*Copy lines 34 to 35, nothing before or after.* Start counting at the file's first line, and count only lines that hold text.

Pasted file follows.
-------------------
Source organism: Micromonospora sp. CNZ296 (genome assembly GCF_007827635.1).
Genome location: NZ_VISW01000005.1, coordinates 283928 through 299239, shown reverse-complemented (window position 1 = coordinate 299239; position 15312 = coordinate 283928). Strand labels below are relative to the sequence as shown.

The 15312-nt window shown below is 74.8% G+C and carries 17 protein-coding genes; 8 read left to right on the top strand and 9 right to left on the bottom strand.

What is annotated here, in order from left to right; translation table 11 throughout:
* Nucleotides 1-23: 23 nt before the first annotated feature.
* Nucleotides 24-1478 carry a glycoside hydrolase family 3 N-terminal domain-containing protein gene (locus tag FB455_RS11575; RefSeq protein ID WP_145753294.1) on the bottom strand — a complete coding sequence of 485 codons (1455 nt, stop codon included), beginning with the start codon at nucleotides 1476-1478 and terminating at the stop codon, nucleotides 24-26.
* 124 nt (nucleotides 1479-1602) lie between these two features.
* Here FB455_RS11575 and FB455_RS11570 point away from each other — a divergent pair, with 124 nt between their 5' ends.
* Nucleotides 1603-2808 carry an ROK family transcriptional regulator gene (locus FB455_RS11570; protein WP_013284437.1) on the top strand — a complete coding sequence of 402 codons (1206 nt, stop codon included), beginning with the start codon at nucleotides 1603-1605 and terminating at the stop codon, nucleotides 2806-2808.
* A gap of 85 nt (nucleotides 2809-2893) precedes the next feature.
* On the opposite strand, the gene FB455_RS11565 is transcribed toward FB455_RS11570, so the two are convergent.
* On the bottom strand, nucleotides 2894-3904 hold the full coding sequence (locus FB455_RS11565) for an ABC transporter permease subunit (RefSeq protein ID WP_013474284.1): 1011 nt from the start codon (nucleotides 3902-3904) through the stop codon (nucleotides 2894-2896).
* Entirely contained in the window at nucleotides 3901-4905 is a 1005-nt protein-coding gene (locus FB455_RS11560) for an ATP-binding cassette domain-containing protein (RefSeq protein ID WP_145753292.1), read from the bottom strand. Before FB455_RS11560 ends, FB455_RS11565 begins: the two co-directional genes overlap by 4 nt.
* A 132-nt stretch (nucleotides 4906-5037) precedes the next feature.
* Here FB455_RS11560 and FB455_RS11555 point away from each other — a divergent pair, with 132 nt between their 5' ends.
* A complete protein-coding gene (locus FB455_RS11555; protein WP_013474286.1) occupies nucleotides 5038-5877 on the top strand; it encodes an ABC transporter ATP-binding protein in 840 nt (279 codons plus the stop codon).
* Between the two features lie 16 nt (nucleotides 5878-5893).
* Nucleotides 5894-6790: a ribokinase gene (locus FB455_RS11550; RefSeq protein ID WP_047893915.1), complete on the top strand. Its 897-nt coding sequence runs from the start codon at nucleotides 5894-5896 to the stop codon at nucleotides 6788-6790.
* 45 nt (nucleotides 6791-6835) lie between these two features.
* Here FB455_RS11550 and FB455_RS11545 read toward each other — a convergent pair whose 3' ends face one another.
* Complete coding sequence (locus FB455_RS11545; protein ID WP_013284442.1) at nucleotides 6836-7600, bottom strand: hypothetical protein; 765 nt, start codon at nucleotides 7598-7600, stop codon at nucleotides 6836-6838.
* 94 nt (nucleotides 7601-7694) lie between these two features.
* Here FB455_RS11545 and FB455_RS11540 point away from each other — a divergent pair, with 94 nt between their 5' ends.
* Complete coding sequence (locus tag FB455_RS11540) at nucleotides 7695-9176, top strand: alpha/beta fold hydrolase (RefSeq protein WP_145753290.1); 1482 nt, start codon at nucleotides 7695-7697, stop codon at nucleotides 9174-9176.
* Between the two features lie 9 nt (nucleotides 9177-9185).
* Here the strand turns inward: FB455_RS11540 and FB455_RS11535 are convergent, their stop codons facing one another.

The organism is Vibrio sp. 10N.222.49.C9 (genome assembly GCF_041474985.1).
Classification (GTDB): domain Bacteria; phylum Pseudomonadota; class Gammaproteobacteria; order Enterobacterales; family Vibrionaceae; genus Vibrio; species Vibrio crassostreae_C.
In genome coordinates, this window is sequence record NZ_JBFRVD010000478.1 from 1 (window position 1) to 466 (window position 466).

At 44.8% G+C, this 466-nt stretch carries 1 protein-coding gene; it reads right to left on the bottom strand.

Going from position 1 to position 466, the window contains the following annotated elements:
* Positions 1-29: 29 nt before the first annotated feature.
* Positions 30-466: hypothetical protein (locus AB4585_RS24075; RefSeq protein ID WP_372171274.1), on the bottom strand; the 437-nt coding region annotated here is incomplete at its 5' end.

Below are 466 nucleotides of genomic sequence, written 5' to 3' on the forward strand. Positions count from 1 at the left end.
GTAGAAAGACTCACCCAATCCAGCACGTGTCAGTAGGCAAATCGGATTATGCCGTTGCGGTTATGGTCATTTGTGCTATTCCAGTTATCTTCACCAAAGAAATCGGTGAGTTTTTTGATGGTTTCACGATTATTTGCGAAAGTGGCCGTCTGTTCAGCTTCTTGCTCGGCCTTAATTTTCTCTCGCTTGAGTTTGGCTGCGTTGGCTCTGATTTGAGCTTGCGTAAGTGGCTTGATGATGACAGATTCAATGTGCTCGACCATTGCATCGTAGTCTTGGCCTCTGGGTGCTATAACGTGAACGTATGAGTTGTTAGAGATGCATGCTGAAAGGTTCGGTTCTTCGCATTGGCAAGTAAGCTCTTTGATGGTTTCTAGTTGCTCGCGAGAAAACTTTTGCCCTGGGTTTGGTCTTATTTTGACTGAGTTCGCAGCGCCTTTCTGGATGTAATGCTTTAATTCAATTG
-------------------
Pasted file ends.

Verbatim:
Below are 466 nucleotides of genomic sequence, written 5' to 3' on the forward strand. Positions count from 1 at the left end.
GTAGAAAGACTCACCCAATCCAGCACGTGTCAGTAGGCAAATCGGATTATGCCGTTGCGGTTATGGTCATTTGTGCTATTCCAGTTATCTTCACCAAAGAAATCGGTGAGTTTTTTGATGGTTTCACGATTATTTGCGAAAGTGGCCGTCTGTTCAGCTTCTTGCTCGGCCTTAATTTTCTCTCGCTTGAGTTTGGCTGCGTTGGCTCTGATTTGAGCTTGCGTAAGTGGCTTGATGATGACAGATTCAATGTGCTCGACCATTGCATCGTAGTCTTGGCCTCTGGGTGCTATAACGTGAACGTATGAGTTGTTAGAGATGCATGCTGAAAGGTTCGGTTCTTCGCATTGGCAAGTAAGCTCTTTGATGGTTTCTAGTTGCTCGCGAGAAAACTTTTGCCCTGGGTTTGGTCTTATTTTGACTGAGTTCGCAGCGCCTTTCTGGATGTAATGCTTTAATTCAATTG